Zika-linked abnormalities that occur in human fetuses are more extensive -- and severe -- than previously thought, and that other birth defects are more common than microcephaly, when babies are born with very small heads.
"This means that microcephaly is not the most common congenital defect from the Zika virus," said the study's senior author Karin Nielsen, Professor at David Geffen School of Medicine, University of California, Los Angeles.
‘Zika infection during pregnancy is associated with fetal death, fetal growth restriction, and a spectrum of central nervous system abnormalities.’
The absence of that condition does not mean the baby will be free of birth defects, because "there are problems that are not apparent at birth" and such difficulties may not be evident until the age of six months, she added.
The study, published in the New England Journal of Medicine, suggests that damage during fetal development from the mosquito-borne virus can occur throughout pregnancy.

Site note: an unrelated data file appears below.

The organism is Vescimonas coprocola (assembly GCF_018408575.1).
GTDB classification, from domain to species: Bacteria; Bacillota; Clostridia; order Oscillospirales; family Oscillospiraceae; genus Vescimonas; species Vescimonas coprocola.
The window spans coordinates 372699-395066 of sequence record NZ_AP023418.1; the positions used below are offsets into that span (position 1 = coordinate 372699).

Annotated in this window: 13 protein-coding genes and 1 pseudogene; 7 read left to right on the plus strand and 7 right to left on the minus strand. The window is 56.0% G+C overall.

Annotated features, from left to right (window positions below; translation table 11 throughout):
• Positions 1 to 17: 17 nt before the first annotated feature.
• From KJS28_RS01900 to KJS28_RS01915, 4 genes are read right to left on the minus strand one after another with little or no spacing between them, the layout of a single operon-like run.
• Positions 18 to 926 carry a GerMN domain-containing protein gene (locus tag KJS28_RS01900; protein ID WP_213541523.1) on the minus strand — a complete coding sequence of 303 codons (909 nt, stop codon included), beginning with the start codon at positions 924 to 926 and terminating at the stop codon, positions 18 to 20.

"These are sobering results," Nielsen said. The study was based on a sample size of 345 women in Rio de Janeiro, Brazil, who were enrolled from September 2015 through May 2016.
From there, the researchers evaluated 125 women infected with Zika and 61 who were not infected with the virus who had given birth by July 2016. There were nine fetal deaths among women with Zika infection during pregnancy, five of those in the first trimester.
Fetal deaths or abnormalities in the infants were present in 46 percent of Zika-positive women, contrasted with 11.5 percent of Zika-negative women. The study found that Zika infection during pregnancy is associated with fetal death, fetal growth restriction, and a spectrum of central nervous system abnormalities.
"Our data show that the risk of severe adverse pregnancy and infant outcomes after maternal Zika infection was substantial," the authors wrote.